React Native

How to manage the useEffect dependency array like a pro?

Useeffect dependency array: TL;DR

You should use ++code>react-hooks/exhaustive-deps++/code> eslint rule and refactor your code in this order:

  • Think about if the useEffect is useful or if it should be refactored
  • Declare the function in the useEffect when it is used only in the useEffect
  • Memoize the function and add it to the dependency array if it is used in several places

For some patterns, but it is dangerous:

  • Ignore the rule if you really know what you're doing


The useEffect hook allows you to perform side effects in a functional component. There is a dependency array to control when the effect should run. It runs when the component is mounted and when it is re-rendered while a dependency of the useEffect has changed. This is powerful, but it is easy to omit dependencies and create bugs in your app.


That's why the React team recommends that you include all the variables you use in the useEffect in the dependency array.

react doc screenshot

Source: React doc


To help you to do it, they created the react-hooks/exhaustive-deps eslint rule that detects missing dependencies and gives advice on how to fix them.


However, I have often seen people questioning the usefulness of this rule on my projects or GitHub issues. They say there is no need to put dependencies that never change or it requires memoizing a lot of functions. That's why I'm going to explain why we should use the rule and how we can fix these eslint warnings through an example!


a concrete example of useeffect with missing dependencies

Let's take a simple app with a small stack navigator with two screens :

The first Screen is a list of buttons for browsing comments (like a forum):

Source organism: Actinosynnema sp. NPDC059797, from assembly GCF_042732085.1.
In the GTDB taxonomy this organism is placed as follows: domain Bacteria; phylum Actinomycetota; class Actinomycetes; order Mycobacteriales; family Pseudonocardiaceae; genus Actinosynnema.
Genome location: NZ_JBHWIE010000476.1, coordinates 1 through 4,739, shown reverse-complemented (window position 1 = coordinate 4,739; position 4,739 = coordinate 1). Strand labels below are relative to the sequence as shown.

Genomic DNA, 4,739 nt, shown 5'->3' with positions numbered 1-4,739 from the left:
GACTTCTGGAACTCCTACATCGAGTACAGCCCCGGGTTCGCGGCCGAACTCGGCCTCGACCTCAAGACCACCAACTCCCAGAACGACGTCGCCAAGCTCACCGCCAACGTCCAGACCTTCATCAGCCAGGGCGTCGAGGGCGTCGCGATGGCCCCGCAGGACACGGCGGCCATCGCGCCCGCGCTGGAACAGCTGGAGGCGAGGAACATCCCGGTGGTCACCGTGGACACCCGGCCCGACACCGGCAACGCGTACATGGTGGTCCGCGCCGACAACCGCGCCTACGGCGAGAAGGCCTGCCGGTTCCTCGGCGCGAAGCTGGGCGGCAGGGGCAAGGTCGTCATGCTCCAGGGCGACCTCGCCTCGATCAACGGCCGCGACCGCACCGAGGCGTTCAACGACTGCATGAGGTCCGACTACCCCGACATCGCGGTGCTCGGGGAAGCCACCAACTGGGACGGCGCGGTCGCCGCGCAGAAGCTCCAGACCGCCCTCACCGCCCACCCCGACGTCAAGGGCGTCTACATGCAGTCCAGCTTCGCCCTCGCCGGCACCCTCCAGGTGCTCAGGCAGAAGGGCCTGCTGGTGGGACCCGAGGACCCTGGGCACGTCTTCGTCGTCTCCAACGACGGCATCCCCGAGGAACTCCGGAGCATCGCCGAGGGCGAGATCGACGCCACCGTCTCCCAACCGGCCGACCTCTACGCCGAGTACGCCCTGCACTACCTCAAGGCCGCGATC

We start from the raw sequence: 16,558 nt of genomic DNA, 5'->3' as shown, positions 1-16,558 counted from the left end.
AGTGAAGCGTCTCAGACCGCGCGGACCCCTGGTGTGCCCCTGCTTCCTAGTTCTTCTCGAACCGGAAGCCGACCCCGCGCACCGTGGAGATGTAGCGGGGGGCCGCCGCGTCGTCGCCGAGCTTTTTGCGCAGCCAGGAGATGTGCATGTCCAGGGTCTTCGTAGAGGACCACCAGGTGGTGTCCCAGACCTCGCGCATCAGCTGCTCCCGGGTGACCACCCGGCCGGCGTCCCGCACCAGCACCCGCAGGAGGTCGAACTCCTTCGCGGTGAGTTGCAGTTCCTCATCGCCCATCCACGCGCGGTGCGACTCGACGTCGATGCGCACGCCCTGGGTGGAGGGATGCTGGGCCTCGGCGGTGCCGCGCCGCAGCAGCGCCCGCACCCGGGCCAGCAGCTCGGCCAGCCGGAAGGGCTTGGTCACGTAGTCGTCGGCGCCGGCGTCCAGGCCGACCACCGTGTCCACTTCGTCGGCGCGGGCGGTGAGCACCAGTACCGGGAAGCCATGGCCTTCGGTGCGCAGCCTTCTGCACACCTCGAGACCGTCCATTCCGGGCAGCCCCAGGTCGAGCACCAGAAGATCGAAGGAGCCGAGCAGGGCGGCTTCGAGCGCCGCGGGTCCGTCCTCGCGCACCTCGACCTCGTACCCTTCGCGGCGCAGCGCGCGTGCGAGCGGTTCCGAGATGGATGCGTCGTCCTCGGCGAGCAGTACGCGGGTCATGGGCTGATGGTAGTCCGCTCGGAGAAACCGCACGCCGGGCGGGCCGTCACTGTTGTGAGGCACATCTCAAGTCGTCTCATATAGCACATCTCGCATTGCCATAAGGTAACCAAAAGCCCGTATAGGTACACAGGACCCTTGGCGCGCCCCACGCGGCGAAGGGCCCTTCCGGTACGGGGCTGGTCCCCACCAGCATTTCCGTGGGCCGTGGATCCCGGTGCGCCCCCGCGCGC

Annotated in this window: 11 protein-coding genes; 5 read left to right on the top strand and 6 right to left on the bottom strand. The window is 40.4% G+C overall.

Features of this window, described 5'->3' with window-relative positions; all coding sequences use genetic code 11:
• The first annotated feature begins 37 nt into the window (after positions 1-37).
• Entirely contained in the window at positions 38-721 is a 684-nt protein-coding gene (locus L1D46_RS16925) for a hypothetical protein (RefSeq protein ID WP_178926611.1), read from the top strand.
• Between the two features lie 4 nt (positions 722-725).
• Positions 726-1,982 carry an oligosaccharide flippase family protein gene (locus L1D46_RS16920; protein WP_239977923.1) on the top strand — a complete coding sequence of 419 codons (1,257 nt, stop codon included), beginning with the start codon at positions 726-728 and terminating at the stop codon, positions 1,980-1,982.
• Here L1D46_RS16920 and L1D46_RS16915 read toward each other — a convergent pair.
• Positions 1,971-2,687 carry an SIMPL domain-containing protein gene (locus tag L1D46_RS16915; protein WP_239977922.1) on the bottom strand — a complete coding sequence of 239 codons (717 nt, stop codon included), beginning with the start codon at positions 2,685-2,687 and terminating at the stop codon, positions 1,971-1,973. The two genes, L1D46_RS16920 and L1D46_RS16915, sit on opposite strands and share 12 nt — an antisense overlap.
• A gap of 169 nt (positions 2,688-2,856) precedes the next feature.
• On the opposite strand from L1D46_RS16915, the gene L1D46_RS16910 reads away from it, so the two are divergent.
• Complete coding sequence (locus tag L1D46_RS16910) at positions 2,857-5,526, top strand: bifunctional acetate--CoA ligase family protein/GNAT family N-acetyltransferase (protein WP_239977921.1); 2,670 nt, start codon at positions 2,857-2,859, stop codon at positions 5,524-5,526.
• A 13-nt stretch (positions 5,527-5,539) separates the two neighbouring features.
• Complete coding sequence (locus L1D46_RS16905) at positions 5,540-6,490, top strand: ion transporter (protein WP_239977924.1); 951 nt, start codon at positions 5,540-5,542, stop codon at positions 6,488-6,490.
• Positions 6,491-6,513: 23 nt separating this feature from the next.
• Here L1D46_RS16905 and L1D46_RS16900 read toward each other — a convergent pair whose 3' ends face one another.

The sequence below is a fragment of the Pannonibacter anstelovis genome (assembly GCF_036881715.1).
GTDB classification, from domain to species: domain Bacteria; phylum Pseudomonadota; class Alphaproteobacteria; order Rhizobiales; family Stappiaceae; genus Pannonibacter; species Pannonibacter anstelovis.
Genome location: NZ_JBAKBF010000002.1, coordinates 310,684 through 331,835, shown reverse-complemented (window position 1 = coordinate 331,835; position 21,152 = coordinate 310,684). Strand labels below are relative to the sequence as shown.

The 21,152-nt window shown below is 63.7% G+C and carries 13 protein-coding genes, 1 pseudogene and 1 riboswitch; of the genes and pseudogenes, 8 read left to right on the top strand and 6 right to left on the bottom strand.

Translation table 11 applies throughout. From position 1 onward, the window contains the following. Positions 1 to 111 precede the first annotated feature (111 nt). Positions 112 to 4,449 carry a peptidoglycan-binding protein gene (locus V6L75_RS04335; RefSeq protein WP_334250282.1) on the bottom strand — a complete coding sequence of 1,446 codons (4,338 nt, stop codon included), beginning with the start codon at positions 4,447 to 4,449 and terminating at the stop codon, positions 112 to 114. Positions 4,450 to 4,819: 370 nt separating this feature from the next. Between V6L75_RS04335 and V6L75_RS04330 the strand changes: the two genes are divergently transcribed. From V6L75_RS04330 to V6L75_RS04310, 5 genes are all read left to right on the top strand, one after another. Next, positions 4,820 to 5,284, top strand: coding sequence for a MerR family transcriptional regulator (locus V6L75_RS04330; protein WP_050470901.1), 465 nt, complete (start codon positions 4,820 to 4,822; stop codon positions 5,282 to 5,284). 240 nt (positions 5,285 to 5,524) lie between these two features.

And the second screen is a list of comments based on the selected category:

Full example


There is a re-render button that allows us to see how the component behaves when re-rendered. When the screen is mounted, we fetch comments that have the same ++code>postId++/code> as the one retrieved in the route parameters. Next, we display a list of the fetched comments.

Here is the result :

List of comments

When we go back and select another topic, ++code>postId++/code> change, and we fetch other comments. In this example, our API does not allow us to retrieve the results in a paginated way. So we fetch all the results at once.

But ++code>react-hooks/exhaustive-deps++/code> rule raises a warning :

++pre>React Hook useEffect has a missing dependency: 'fetchAndStoreData'. Either include it or remove the dependency array. (react-hooks/exhaustive-deps)ESLint++/pre>

Our app works, so... let's ignore it right?


Ok, now we are 3 months later. We want to code a new feature highly requested by users: buttons to navigate between topics inside a topic!

To do this, I added two buttons in the ++code>Comments++/code> screen:++code>

Full example


Here is the result:

List of comments with navigation buttons

If I click on a button, the button becomes disabled because I am on the last topic. But... the comments are the same as the previous one. If we look at the console, the app is re-rendered, but we don't fetch any data:

Logs of the console

So, after wasting time looking for where the problem comes from, let's look at the rule!

Let's add the missing dependency to our useEffect:

Now it works! But re-render the app, create a new ++code>fetchAndStoreData++/code> function that triggers the useEffect, that sets a new state, that creates a new re-render, etc.

We are in an infinite loop! This causes a lot of fetches, which is a problem for our backend, and a lot of re-renders, which is a problem for the user experience and performance.

Logs of the console

So, we change the dependency by ++code>postId++/code> because we don't want to memoize ++code>fetchAndStoreData,++/code> and it fixes all our problems:++code>++/code>

Until the next problem! Indeed, we still have the eslint warning and this is for a reason!


We are 6 months later, and we want to add a new feature: a search feature!

I added a new state, a ++code>TextInput++/code> and some logic in ++code>fetchAndStoreData++/code>:++code>++/code>